code | 2017-04-17
Tags: Security Vulnerabily XSS
Security Audit Vulnerabilities and Suggestions
XSS are security loopholes that attackers can use to be detrimental to the site. The most common are scripts that override UI inputs and cause the user to do unintentional actions. Usually loopholes are found via security audits which financial companies are required to have once a year. Almost always there are critical or high priority items to change because security cypher’s change, low risk threats last year are sometimes critical threats next year. Essentially, security threats never change but these minimum requirements aren’t pushed to the website owner, it’s assumed. Below I’ll list a few things you can do to hit the minimum for 2016
Insecure Transport: Weak SSL Cipher
Generally a TLS and SSL have protocols that help protect authenticity, confidentiality, and integrity of data between a client and a web server. The strength of this protection is determined by authentication, encryption and hashing algorithms known as a cipher suite. Most web servers have cipher suites for varying strengths. If this cipher is weak or an encryption key isn’t long enough, an attacker could steal or modify sensitive data. On any web page you can view the cipher used in the dev tools, security tab and find the Obsolete Connection Settings. It will list something like this:
Recommendations usually change, in 2016, it is required to be above 112 bits and off of RC4 ciphers. Generally, this means 128 or 256 bit with AES and either DHE or RSA.
Cross Frame Scripting
Usually, XFS vulnerabilities allow an attacker to load the vulnerable application inside an HTML iframe tag. The attacker could use this weakness to devise a clickjacking attack for phishing, frame sniffing, social engineering, or cross site request forgery attacks.
Insecure Transport: Weak SSL Protocol
Transport Layer Security provides a mechanism to better protect authenticity, confidentiality and yada. TLS protocols have went through various revisions resulting in periodic updates and it’s recommended to use the latest version. Specifically, you can no longer be on TLS 1.0 because it’s considered weak and will allow attackers to read and modify data on a secure connection.
Here we see TLS 1.2 used and their recommendation is to use above TLS 1.0, but still mark it as high priority to change it to the latest TLS protocol
Cookie Security: Cookies Not Sent Over SSL
Cookie Security: Persistent Cookies
Cookies are usually used to pass information between pages and store variable information, applications use that data. Usually it’s session id’s, personalization and customization information and sometimes allow automated or persist logins. Session cookies only live on the browser’s memory and not anywhere else, but persistent cookies are stored on the browsing clients hard drive even when that client is no longer browsing the web site which set it.
Essentially, they are used by “Expires=” tag followed by a date in the future, this is found in the Set-Cookie header. Recommendation is to remove the “Expires=” tag from the cookie, which then makes it a session cookie rather than a persistent cookie.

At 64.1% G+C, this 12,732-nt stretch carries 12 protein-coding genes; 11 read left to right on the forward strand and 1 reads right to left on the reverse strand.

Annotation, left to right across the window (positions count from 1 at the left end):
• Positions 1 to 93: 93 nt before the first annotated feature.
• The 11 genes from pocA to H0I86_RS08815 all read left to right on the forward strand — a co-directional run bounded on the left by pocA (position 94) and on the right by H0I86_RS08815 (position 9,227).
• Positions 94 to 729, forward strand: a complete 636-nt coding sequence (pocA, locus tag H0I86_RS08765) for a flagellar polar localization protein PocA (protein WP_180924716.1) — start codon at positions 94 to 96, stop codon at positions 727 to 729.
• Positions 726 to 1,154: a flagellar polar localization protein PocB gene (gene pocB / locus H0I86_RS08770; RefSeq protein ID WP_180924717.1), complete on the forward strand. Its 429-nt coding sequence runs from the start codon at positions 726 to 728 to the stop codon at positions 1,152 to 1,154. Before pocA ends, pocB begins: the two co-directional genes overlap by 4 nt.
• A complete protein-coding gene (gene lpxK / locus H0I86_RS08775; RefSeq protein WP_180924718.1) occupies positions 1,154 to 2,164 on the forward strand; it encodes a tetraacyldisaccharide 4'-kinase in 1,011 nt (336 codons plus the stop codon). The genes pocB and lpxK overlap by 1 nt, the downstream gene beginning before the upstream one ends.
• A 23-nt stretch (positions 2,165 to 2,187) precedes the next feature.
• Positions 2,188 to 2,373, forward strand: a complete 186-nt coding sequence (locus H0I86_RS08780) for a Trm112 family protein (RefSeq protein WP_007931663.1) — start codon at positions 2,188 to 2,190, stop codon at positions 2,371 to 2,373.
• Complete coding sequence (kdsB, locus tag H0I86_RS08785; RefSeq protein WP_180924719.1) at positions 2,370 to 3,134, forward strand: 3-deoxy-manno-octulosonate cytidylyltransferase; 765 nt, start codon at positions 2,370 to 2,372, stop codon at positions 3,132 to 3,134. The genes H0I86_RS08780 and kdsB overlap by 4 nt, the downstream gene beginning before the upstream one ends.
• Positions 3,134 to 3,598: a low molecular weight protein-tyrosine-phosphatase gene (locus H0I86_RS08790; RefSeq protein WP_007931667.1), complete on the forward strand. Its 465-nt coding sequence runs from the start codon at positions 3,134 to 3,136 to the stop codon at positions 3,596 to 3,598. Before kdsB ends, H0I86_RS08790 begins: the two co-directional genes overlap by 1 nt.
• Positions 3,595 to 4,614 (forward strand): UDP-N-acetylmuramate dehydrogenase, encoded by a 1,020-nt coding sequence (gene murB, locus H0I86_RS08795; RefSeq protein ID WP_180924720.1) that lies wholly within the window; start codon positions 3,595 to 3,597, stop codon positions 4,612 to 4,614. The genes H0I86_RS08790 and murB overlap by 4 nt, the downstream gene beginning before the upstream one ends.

Missing Logout Interface
For Single Sign On applications, logout buttons may not have existed, but they need to so the user can immediately terminate the active authentication session.
Missing Session Timeout
Applications must have an idle session timeout. Essentially, authenticated users maintain an authenticated state indefinitely without re-authorization on subsequent requests to the server. Having indefinite access places personal information and application at risk.
It’s recommended to time out of both the server side and client side after a period of inactivity.
HTTPOnly not set
Cookies have to be HTTPOnly, this requirement it mitigates Cross-Site Scripting attacks by not allowing cookies with the HTTP only attribute to be accessed via client-side scripts. Other requirements are to ensure proper filtration of user-supplied data, utilizing client-side validation and encoding all user supplied data, doing all of these prevents inserting scripts being sent to end users in a format that can be executed.
Autocomplete Password fields
Most browsers have features that save password field content and autocomplete password entries the next time the field is encountered. This feature is enabled by default and could leak password since it’s stored on the hard drive of the user. Though fixing this issue is a tough one because many modern browsers do not support autocomplete=”off” and their suggestion is to fix this issue for older browsers only and not to consider new browsers.
Security Vulnerabilities - Analysis, Suggestions and thoughts
After getting the list of low, medium, high, and critical items; we took the critical and later on the high items and created JIRA stories. After reviewing these stories, I found that our site was already doing what they are saying and later we found that “these are just recommendations”. So project had a first phase of finding the delta, so what the requirements are vs what we are doing because their stated “failures” or “critical” items were inaccurate. It’s a tight rope walk and hard to do right.